I’m pretty good at this, I think, leaning back in my seat, enjoying the commanding view of the road, looking to the glaciers and mountains on the horizon. You know, I think I’d enjoy being a bus driver. I could give tours of Iceland all summer. I change up a gear and hear the throaty rattle of the diesel engine go deeper then begin to sing higher as I pick up speed. Got to get back for another drive-by shot. There’s a turning point past where the guys are filming, which i have been using, but time is of the essence, so I indicate to turn into the off-road gravel lay-by that they are in. A car is right behind me, and tries to overtake. I need to swing left, though, to get enough of a turn... It goes past, so I just turn off the road onto the gravel track.

 

I hear a grating metallic crunch then a splash of gravel being thrown up. I tentatively put my foot down, and the bus creaks like a tanker, metal groaning under tension. I hear the engine whine as it scatters stones across the lay-by. I look out the window and see Harry, Mark and Jasmine come running over. I decide I need to solve this quickly, and put it into reverse. The wheels spin but I don’t move. What is going on?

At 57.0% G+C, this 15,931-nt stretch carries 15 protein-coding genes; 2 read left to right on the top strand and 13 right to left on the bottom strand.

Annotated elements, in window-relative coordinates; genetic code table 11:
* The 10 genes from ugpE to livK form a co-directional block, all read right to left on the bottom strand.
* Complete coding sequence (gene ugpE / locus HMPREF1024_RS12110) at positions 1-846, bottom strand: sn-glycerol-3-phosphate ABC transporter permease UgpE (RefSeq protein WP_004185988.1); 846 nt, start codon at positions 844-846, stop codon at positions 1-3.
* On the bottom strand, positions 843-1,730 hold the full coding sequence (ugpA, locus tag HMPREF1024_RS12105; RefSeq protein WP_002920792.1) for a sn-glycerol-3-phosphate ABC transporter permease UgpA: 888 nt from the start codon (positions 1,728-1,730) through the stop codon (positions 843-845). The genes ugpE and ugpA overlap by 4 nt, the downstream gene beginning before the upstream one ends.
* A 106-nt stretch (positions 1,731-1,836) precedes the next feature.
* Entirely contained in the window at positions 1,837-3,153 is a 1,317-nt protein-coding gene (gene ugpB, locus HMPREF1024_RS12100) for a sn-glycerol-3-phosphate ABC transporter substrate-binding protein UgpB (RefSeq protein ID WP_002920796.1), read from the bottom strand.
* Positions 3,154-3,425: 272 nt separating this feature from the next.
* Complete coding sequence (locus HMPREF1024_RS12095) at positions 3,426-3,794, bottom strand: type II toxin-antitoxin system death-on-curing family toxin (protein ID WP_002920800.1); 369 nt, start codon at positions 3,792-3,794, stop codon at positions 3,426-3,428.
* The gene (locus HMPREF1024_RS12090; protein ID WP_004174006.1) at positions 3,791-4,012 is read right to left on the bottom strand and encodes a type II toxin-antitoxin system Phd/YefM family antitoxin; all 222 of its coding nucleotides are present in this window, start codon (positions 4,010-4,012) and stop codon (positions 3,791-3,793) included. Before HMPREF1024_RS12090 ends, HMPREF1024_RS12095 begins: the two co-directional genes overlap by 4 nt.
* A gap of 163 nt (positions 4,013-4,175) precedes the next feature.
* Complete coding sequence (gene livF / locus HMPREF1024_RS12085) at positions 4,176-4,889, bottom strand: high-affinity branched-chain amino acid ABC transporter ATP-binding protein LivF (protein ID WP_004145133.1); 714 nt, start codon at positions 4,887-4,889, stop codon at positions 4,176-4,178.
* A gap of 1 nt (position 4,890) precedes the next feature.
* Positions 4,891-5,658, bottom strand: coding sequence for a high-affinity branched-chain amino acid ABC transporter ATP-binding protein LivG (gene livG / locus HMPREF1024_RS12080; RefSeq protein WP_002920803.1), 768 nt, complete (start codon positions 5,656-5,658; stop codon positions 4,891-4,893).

I jump out to look - the vehicle is very low on the lip of where the road meets the gravel. I go around to the other side and see - oh holy shit - the wheel is deep in the gravel, and the body of the bus is completely grounded on the road’s edge. Jesus.

 

Harry, being quick thinking has gone to the car and got the jack. He was thinking of jacking us up a bit, then... I don’t know what, because I was just thinking “Oh shit, I’ve completely wrecked a new bus! This must have ripped the exhaust off! How will we get this out?!” Meanwhile, a queue of traffic is appearing, as the bus is blocking most of the road.

 

Harry grabs the mats from the driver’s footwell and places them under the wheel to give a bit of traction. I go into the cab and put it in reverse, gently press the accelerator. The wheel rips the mats to shreds. I get back out. A few drivers slow, and ask if they can be of assistance, knowing that really they can’t be. But then I see a big 4x4 coming off one of the dirt tracks that I’d been turning in previously. I thought “Those are the sort of guys who can help.”